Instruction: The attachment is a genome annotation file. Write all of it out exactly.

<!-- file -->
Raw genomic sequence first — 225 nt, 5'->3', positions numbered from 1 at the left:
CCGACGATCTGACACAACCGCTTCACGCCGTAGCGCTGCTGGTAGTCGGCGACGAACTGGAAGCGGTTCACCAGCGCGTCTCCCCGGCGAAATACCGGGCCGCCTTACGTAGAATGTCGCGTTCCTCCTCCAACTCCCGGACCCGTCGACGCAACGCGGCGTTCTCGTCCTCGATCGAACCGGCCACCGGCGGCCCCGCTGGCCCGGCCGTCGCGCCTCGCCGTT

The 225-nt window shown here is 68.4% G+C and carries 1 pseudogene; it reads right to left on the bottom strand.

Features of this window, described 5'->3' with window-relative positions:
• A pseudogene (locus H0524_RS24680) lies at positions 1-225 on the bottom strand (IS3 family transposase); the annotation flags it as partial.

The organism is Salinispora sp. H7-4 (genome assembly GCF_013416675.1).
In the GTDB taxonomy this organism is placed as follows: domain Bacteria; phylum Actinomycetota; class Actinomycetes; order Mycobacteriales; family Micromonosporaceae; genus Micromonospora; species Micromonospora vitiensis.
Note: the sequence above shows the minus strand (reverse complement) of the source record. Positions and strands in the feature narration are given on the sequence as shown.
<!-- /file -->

Raw genomic sequence first — 225 nt, 5'->3', positions numbered from 1 at the left:
CCGACGATCTGACACAACCGCTTCACGCCGTAGCGCTGCTGGTAGTCGGCGACGAACTGGAAGCGGTTCACCAGCGCGTCTCCCCGGCGAAATACCGGGCCGCCTTACGTAGAATGTCGCGTTCCTCCTCCAACTCCCGGACCCGTCGACGCAACGCGGCGTTCTCGTCCTCGATCGAACCGGCCACCGGCGGCCCCGCTGGCCCGGCCGTCGCGCCTCGCCGTT

The 225-nt window shown here is 68.4% G+C and carries 1 pseudogene; it reads right to left on the bottom strand.

Features of this window, described 5'->3' with window-relative positions:
• A pseudogene (locus H0524_RS24680) lies at positions 1-225 on the bottom strand (IS3 family transposase); the annotation flags it as partial.

The organism is Salinispora sp. H7-4 (genome assembly GCF_013416675.1).
In the GTDB taxonomy this organism is placed as follows: domain Bacteria; phylum Actinomycetota; class Actinomycetes; order Mycobacteriales; family Micromonosporaceae; genus Micromonospora; species Micromonospora vitiensis.
Note: the sequence above shows the minus strand (reverse complement) of the source record. Positions and strands in the feature narration are given on the sequence as shown.